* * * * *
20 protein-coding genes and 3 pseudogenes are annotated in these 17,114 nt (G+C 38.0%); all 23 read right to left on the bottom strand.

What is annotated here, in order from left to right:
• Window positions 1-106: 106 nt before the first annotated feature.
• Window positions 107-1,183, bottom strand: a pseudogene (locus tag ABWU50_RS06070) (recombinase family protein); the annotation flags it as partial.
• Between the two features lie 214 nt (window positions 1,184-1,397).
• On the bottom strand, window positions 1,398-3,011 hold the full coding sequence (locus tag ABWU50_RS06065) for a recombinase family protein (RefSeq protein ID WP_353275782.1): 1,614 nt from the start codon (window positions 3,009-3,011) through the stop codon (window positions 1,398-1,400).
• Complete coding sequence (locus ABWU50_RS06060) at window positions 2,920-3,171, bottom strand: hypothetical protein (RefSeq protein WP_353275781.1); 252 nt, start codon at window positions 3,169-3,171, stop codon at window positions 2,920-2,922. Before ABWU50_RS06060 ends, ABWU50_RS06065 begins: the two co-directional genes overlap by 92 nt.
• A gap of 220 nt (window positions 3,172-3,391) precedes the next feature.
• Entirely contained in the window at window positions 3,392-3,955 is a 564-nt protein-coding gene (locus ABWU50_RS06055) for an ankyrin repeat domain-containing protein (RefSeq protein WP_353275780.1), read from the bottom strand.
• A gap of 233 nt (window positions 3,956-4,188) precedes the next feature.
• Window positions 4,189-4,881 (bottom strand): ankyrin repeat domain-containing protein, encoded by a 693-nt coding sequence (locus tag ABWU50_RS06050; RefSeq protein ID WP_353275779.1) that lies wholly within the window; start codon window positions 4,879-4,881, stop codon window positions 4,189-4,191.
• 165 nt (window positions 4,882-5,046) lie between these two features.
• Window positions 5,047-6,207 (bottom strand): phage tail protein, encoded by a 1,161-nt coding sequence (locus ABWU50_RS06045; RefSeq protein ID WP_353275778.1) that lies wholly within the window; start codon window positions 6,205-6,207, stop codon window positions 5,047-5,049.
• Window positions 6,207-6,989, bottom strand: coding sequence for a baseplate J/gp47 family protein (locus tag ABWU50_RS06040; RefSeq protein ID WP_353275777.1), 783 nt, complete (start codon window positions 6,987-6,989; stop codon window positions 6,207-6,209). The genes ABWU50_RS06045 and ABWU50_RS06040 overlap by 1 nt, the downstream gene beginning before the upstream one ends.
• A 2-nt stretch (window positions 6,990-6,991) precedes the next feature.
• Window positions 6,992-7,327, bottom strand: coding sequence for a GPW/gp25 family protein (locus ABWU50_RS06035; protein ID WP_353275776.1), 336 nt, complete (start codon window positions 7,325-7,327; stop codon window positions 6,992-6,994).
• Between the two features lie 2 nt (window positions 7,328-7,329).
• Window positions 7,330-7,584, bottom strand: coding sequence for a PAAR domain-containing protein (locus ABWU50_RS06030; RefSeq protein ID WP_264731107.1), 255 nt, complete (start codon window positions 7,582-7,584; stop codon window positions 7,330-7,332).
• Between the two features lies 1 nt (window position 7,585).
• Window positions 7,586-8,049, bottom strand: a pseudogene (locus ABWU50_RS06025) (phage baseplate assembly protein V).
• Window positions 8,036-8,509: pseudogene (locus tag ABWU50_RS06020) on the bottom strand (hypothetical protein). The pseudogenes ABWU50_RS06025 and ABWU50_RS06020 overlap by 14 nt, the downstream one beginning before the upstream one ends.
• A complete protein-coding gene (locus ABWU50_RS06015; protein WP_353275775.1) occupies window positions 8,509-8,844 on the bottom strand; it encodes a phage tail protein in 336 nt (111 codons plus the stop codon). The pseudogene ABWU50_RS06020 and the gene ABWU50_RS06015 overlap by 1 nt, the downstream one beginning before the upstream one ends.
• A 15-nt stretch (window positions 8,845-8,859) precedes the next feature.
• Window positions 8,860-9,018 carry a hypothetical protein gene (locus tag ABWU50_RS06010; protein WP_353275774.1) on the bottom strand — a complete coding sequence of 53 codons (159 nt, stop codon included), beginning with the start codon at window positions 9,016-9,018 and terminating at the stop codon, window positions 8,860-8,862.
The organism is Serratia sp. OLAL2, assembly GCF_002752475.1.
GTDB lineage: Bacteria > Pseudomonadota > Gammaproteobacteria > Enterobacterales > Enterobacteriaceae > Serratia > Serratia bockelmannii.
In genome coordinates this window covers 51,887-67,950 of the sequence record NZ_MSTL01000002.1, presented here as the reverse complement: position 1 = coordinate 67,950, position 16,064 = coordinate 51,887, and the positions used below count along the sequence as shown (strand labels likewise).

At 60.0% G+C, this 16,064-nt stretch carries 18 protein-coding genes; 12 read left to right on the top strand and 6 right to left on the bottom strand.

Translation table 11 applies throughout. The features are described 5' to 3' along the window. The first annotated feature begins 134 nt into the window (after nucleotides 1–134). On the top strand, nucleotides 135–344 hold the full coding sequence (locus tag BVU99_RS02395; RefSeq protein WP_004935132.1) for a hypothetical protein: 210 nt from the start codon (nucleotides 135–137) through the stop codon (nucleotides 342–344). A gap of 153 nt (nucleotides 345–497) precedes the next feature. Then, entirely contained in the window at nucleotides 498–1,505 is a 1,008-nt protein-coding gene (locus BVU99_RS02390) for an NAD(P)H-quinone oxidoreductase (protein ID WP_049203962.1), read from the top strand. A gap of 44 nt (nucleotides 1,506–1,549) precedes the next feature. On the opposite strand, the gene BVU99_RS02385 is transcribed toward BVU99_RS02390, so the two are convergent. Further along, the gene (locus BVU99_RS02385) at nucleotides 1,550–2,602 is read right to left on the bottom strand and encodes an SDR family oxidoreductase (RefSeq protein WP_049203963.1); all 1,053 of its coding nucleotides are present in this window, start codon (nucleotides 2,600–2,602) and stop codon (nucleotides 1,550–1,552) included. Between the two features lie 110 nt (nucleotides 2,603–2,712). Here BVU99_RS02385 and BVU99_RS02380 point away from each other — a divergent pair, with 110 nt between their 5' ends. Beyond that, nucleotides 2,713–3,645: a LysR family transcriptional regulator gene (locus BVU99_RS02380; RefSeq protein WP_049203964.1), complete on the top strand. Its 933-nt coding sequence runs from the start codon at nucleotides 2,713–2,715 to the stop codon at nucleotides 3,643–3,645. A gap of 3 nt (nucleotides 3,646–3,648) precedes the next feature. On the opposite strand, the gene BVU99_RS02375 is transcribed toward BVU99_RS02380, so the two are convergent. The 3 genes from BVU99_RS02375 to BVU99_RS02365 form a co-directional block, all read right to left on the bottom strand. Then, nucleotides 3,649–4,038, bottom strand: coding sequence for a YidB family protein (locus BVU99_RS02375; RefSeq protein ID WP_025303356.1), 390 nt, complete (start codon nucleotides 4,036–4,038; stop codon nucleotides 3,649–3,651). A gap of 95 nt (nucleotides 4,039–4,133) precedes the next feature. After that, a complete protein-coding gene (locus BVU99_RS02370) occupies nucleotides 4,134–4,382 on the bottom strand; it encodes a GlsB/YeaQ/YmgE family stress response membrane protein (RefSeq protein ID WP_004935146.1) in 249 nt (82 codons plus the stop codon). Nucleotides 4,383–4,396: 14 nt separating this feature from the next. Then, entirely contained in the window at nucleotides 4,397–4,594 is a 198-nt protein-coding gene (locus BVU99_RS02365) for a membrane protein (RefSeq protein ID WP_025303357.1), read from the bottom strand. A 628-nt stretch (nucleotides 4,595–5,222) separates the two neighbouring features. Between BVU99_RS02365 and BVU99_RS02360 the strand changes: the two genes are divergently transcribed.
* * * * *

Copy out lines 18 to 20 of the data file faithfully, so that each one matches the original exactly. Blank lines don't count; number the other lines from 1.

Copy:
• Window positions 7,330-7,584, bottom strand: coding sequence for a PAAR domain-containing protein (locus ABWU50_RS06030; RefSeq protein ID WP_264731107.1), 255 nt, complete (start codon window positions 7,582-7,584; stop codon window positions 7,330-7,332).
• Between the two features lies 1 nt (window position 7,585).
• Window positions 7,586-8,049, bottom strand: a pseudogene (locus ABWU50_RS06025) (phage baseplate assembly protein V).